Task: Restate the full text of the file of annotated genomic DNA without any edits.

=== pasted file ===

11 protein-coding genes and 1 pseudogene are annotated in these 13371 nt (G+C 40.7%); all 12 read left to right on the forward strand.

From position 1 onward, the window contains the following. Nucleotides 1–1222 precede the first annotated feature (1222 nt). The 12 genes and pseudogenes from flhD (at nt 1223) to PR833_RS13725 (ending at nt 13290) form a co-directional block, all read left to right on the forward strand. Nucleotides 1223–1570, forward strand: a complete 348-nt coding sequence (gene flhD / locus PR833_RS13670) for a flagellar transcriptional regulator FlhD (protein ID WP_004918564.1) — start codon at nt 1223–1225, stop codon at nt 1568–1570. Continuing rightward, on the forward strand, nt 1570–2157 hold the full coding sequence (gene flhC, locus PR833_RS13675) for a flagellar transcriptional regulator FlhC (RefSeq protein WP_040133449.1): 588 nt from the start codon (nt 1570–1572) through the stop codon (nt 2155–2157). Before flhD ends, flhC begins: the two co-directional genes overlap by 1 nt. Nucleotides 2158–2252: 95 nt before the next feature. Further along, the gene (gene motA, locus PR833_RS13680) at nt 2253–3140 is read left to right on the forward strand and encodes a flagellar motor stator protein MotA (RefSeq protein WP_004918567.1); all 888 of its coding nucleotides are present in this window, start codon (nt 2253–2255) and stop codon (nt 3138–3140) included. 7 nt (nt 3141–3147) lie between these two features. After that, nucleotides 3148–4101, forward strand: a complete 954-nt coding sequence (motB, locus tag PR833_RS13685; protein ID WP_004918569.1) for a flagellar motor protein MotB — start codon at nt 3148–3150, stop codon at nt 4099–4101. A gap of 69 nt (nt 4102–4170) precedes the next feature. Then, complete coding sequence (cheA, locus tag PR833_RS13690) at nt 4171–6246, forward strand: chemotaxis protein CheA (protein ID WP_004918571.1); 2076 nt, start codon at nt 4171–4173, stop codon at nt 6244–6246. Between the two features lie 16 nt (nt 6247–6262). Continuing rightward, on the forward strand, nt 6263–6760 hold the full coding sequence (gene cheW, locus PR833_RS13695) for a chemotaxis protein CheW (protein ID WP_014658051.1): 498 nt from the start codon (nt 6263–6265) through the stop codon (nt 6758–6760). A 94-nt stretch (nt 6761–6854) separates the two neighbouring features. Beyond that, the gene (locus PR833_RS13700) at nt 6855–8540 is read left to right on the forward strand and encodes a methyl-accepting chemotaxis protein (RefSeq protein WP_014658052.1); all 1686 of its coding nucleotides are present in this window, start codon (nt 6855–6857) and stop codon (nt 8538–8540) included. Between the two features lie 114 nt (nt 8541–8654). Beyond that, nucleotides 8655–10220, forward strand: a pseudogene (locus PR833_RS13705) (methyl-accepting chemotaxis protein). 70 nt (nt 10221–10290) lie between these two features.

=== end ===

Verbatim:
11 protein-coding genes and 1 pseudogene are annotated in these 13371 nt (G+C 40.7%); all 12 read left to right on the forward strand.

From position 1 onward, the window contains the following. Nucleotides 1–1222 precede the first annotated feature (1222 nt). The 12 genes and pseudogenes from flhD (at nt 1223) to PR833_RS13725 (ending at nt 13290) form a co-directional block, all read left to right on the forward strand. Nucleotides 1223–1570, forward strand: a complete 348-nt coding sequence (gene flhD / locus PR833_RS13670) for a flagellar transcriptional regulator FlhD (protein ID WP_004918564.1) — start codon at nt 1223–1225, stop codon at nt 1568–1570. Continuing rightward, on the forward strand, nt 1570–2157 hold the full coding sequence (gene flhC, locus PR833_RS13675) for a flagellar transcriptional regulator FlhC (RefSeq protein WP_040133449.1): 588 nt from the start codon (nt 1570–1572) through the stop codon (nt 2155–2157). Before flhD ends, flhC begins: the two co-directional genes overlap by 1 nt. Nucleotides 2158–2252: 95 nt before the next feature. Further along, the gene (gene motA, locus PR833_RS13680) at nt 2253–3140 is read left to right on the forward strand and encodes a flagellar motor stator protein MotA (RefSeq protein WP_004918567.1); all 888 of its coding nucleotides are present in this window, start codon (nt 2253–2255) and stop codon (nt 3138–3140) included. 7 nt (nt 3141–3147) lie between these two features. After that, nucleotides 3148–4101, forward strand: a complete 954-nt coding sequence (motB, locus tag PR833_RS13685; protein ID WP_004918569.1) for a flagellar motor protein MotB — start codon at nt 3148–3150, stop codon at nt 4099–4101. A gap of 69 nt (nt 4102–4170) precedes the next feature. Then, complete coding sequence (cheA, locus tag PR833_RS13690) at nt 4171–6246, forward strand: chemotaxis protein CheA (protein ID WP_004918571.1); 2076 nt, start codon at nt 4171–4173, stop codon at nt 6244–6246. Between the two features lie 16 nt (nt 6247–6262). Continuing rightward, on the forward strand, nt 6263–6760 hold the full coding sequence (gene cheW, locus PR833_RS13695) for a chemotaxis protein CheW (protein ID WP_014658051.1): 498 nt from the start codon (nt 6263–6265) through the stop codon (nt 6758–6760). A 94-nt stretch (nt 6761–6854) separates the two neighbouring features. Beyond that, the gene (locus PR833_RS13700) at nt 6855–8540 is read left to right on the forward strand and encodes a methyl-accepting chemotaxis protein (RefSeq protein WP_014658052.1); all 1686 of its coding nucleotides are present in this window, start codon (nt 6855–6857) and stop codon (nt 8538–8540) included. Between the two features lie 114 nt (nt 8541–8654). Beyond that, nucleotides 8655–10220, forward strand: a pseudogene (locus PR833_RS13705) (methyl-accepting chemotaxis protein). 70 nt (nt 10221–10290) lie between these two features.